Man’s At What Age Can You Get A Vasectomy?

  • Vasectomies are considered a permanent form of birth control, so do your due diligence before making such a significant decision.
  • Vasectomies are usually covered by insurance, but vasectomy reversals are expensive and don’t always work.
  • There’s only one age requirement to getting a vasectomy, and as men never stop producing sperm, there’s no maximum age for undergoing the procedure.

 Recently, a 62-year-old man had a vasectomy.

 ”He was recently divorced,” said Laurence Levine, M.D., the board-certified urologist who performed the procedure. “He did not want to have any more children, and so he requested a vasectomy to prevent an unwanted pregnancy.”

 On the other end of the spectrum, Levine, who is also a professor of urology at Rush University Medical Center in Chicago, has performed a vasectomy on a man in his late 20s. The man said he was convinced he would never want to have children.

 Most men who come to Levine for a vasectomy are in their 30s and 40s, and they have decided that they have had enough children. These men make up about 85 percent of his vasectomy patients.

 Each year in the United States, more than half a million men get a vasectomy, according to Cleveland Clinic.

 The average age for men who receive a vasectomy is approximately 35, with the typical range being between 30 and 56, according to a 2020 study published in the American Journal of Men’s Health.

 There is no perfect age to get a vasectomy, and all men should carefully consider if a vasectomy is right for them before proceeding. A vasectomy is considered permanent sterilization, so you need to be certain that you do not want more—or any—children.

 In the U.S., you must be at least 18 years old to get a vasectomy. In medical facilities that receive federal funding, you must be at least 21.

 Some healthcare providers may decline to perform the procedure or reAre you ever too old to get a vasectomy?fer you to a specialist if they think you may regret the decision.

 There’s no upper age limit on a vasectomy. Men produce sperm their entire lives—fertility decreases with age, however—and are theoretically capable of impregnating someone at any age.

 A vasectomy involves cutting and sealing both of the vas deferens, the tubes that transport sperm to the urethra before ejaculation. Age does not factor into the type of vasectomy you will get.

 The two primary types of vasectomies are the incision (conventional) method and the no-scalpel (no-cut) method.

 In a conventional vasectomy, the doctor makes one or two small incisions in the skin of the scrotum. Both vas deferens will be pulled through the openings and cut. The ends of the tube will be sealed and the vas is put back inside the scrotum.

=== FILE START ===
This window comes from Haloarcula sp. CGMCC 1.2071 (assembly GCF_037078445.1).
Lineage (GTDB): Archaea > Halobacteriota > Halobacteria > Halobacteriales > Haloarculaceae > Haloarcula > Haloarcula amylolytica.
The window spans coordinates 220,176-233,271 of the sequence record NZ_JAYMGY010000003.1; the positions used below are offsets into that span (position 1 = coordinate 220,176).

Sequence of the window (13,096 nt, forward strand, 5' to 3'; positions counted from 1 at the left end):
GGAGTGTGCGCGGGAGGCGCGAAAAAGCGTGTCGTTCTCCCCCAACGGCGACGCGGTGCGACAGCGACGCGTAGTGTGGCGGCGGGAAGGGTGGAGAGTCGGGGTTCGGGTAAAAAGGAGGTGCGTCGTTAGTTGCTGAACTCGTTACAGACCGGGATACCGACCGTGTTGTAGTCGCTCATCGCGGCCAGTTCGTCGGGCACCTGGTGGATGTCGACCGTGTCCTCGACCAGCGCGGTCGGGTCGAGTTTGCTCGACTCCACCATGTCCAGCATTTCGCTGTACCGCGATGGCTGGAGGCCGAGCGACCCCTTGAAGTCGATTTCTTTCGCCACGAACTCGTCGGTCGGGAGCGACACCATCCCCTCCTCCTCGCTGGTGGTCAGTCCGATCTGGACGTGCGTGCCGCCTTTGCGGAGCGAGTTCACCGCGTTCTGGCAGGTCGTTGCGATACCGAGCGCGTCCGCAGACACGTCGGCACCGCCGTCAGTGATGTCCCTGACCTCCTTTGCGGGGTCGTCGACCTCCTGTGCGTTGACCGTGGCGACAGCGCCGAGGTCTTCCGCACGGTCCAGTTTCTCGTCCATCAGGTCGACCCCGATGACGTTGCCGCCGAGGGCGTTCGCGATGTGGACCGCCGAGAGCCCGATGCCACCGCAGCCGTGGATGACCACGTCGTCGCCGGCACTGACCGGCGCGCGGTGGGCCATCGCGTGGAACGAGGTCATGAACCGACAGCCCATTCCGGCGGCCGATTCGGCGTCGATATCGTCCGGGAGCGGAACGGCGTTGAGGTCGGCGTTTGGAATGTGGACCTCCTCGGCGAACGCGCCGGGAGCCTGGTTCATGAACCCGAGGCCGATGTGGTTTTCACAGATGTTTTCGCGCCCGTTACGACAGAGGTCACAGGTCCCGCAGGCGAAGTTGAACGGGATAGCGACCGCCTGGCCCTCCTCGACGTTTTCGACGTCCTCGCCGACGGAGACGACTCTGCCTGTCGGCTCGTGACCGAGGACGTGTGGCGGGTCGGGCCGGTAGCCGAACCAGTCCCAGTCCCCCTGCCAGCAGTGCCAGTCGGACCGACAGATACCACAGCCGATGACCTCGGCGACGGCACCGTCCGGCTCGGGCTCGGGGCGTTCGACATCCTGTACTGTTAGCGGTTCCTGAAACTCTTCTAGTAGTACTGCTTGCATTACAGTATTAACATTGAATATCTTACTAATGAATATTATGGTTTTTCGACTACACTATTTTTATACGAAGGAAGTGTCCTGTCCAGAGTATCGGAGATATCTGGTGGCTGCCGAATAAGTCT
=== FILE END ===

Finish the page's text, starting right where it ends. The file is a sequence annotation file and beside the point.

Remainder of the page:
The physician then uses sutures to close the cuts when the procedure is complete.

 In a no-scalpel vasectomy, a clamp is attached to the scrotal skin to hold the vas deferens in place; then, a special tool is used to make a tiny puncture. The no-scalpel vasectomy has been in use in the U.S. for more than three decades. This method is more common, and many urologists use this method exclusively.

 Insurance typically covers vasectomies. If you’re uninsured or your insurance does not cover them, out-of-pocket costs are about $1,000. Vasectomy costs vary depending on your location, the season and your doctor.

 A vasectomy is considered a permanent form of sterilization. It is safe and more than 99 percent effective. After a patient has a vasectomy, they need to follow up with their provider to ensure that no sperm are identified under the microscope.

 ”One month after surgery, I have them back to produce a specimen in the office, or they can do it at home,” Levine said. “I look into the microscope, and typically at one month, probably 85, 90 percent of patients will already show no sperm.”

 For the 10 percent to 15 percent of patients with sperm in their semen sample, Levine will have them come back two to four weeks later for a recheck.

 Under the post-vasectomy guidelines, it’s required that the patient has two sequential specimens that show zero sperm under the microscope.

 ”Not until then can I call them surgically sterile,” Levine said.

 Yes, you can get a vasectomy reversal. The procedure can undo the effect of a vasectomy by reconnecting the severed ends of the vas deferens, allowing sperm to travel from the testicles into the semen.

 ”A lot of men think, ‘A vasectomy is like an on/off switch. If I change my mind, I can just reverse it. It’s easy.’ No, it’s not that easy,” Levine said. “It’s expensive, it may not be covered by insurance and it doesn’t always work.”

 Vasectomy reversals are usually not covered by insurance and cost between $5,000 and $15,000.

 While a vasectomy is reversible, the procedure is not as simple or reliable as the vasectomy, Levine said. Success rates for vasectomy reversal range from 60 percent to 95 percent, according to Mayo Clinic.

 A vasectomy is one of the safest and most reliable methods of contraception. The outpatient procedure is generally accomplished in less than 30 minutes, and only about 1 percent of men experience chronic pain afterward.

 The average age of a vasectomy patient is 35, but legally, it does not matter how old you are—as long as you are at least 18 (or 21 at some federally funded facilities).